When may jury no-death-penalty decisions be trumped by the judge?
The Supreme Court will likely decide in the next few days whether to take a case raising this issue, Lockhart v. Alabama. If you're interested in the right to jury trial—see, e.g., Ring v. Arizona, which held that any facts relevant to whether to impose a death sentence must be found by a jury—or in the death penalty, check it out; the petition lays things out well, and the government's brief ably presents the counterargument, and there's also a reply and an amicus brief. An excerpt from the amicus brief:
Mr. Lockhart's sentence violates [the jury trial right] in two clear ways. First, Alabama judges can override jury-determined life sentences only if they judicially find sufficient facts to support the override—a remarkably clear-cut Apprendi violation. If a trial court's factual findings are insufficient to support a death sentence, the Alabama Supreme Court will reverse and order entry of life without parole…. Alabama trial courts are further empowered to make these findings "based upon information known only to the trial court and not to the jury, when such information can properly be used to undermine a mitigating circumstance." Carroll v. State, 852 So. 2d 833, 836 (Ala. 2002). Mr. Lockhart's sentencing judge thus made nearly twenty pages of judicial fact-findings—seven based on facts not known to the jury—and concluded that "had the jury been aware of the additional facts known to the Court, their sentencing recommendation would likely have differed." Those findings were "necessary for imposition of the death penalty" and thus violated the Sixth Amendment. Ring v. Arizona, 536 U.S. 584, 609 (2002).
Second, individuals are eligible for the death penalty under Alabama law only if the "aggravating factors … outweigh the mitigating circumstances." Here, the jury unanimously found that they do not. That should have been the end of the matter, since imposing any greater punishment required the judge to make a contrary finding. After all, "the fundamental meaning of the jury-trial guarantee of the Sixth Amendment is that all facts essential to imposition of the level of punishment that the defendant receives … must be found by the jury beyond a reasonable doubt." Ring, 536 U.S. at 610 (Scalia, J., concurring).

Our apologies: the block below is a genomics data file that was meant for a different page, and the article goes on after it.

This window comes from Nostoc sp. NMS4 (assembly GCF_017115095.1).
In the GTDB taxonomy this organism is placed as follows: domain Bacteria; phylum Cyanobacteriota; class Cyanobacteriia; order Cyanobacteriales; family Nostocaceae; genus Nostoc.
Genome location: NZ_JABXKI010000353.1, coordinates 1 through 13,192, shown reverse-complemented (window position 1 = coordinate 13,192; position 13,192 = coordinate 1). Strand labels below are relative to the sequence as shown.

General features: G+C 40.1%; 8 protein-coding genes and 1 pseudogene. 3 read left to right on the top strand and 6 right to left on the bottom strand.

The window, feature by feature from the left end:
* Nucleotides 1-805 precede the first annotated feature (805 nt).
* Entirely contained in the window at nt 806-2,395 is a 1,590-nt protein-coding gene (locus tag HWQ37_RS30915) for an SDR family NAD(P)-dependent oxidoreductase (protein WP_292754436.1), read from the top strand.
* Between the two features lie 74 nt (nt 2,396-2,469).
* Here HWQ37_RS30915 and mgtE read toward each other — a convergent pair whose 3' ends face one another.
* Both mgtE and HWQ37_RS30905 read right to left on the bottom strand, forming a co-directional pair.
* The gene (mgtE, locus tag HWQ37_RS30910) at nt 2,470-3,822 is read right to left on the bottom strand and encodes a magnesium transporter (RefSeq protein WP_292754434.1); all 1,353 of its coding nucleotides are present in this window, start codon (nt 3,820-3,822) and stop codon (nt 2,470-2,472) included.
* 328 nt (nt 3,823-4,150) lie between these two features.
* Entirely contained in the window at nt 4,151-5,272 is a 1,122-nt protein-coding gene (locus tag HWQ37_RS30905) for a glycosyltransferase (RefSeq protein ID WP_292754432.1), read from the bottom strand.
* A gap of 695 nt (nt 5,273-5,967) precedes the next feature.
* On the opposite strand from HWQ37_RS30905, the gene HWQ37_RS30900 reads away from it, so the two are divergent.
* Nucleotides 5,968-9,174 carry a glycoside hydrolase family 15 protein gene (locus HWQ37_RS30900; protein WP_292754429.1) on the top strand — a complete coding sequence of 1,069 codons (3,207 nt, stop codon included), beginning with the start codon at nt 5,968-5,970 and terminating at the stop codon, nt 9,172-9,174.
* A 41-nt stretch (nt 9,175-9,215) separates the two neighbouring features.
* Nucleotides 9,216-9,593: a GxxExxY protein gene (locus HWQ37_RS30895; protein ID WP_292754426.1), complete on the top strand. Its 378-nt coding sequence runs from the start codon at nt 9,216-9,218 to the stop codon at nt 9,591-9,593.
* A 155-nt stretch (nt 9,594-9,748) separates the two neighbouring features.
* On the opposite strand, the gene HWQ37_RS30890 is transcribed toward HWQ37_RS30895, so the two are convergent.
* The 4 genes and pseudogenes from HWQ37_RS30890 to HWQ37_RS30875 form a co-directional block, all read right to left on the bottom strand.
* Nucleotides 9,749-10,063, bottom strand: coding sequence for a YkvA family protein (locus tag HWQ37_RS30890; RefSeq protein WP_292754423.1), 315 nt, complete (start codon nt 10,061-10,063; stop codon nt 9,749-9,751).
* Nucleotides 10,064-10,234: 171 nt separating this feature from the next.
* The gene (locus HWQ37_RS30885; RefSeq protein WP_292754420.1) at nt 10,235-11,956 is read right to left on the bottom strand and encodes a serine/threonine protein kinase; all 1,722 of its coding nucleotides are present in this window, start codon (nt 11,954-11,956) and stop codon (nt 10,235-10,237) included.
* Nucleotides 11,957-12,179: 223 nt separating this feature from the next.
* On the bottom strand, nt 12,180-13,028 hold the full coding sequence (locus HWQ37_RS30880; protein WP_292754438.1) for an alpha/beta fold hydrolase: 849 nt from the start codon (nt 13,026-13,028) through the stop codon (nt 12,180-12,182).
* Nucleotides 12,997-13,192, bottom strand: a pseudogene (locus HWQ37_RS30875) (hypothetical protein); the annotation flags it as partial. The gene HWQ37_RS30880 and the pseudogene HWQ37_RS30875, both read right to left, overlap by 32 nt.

And here's an excerpt of Ex parte Waldrop (Ala. 2002), which generally upheld the Alabama scheme:
Waldrop also claims that Ring and Apprendi require that the jury, and not the trial court, determine whether the aggravating circumstances outweigh the mitigating circumstances. Specifically, Waldrop claims that the weighing process is a "finding of fact" that raises the authorized maximum punishment to the death penalty….
Contrary to Waldrop's argument, the weighing process is not a factual determination. In fact, the relative "weight" of aggravating circumstances and mitigating circumstances is not susceptible to any quantum of proof…. This is because weighing the aggravating circumstances and the mitigating circumstances is a process in which "the sentencer determines whether a defendant eligible for the death penalty should in fact receive that sentence." Moreover, the Supreme Court has held that the sentencer in a capital case need not even be instructed as to how to weigh particular facts when making a sentencing decision. See Harris v. Alabama, 513 U.S. 504, 512 (1995).
Thus, the weighing process is not a factual determination or an element of an offense; instead, it is a moral or legal judgment that takes into account a theoretically limitless set of facts and that cannot be reduced to a scientific formula or the discovery of a discrete, observable datum…. Consequently, Ringand Apprendi do not require that a jury weigh the aggravating circumstances and the mitigating circumstances.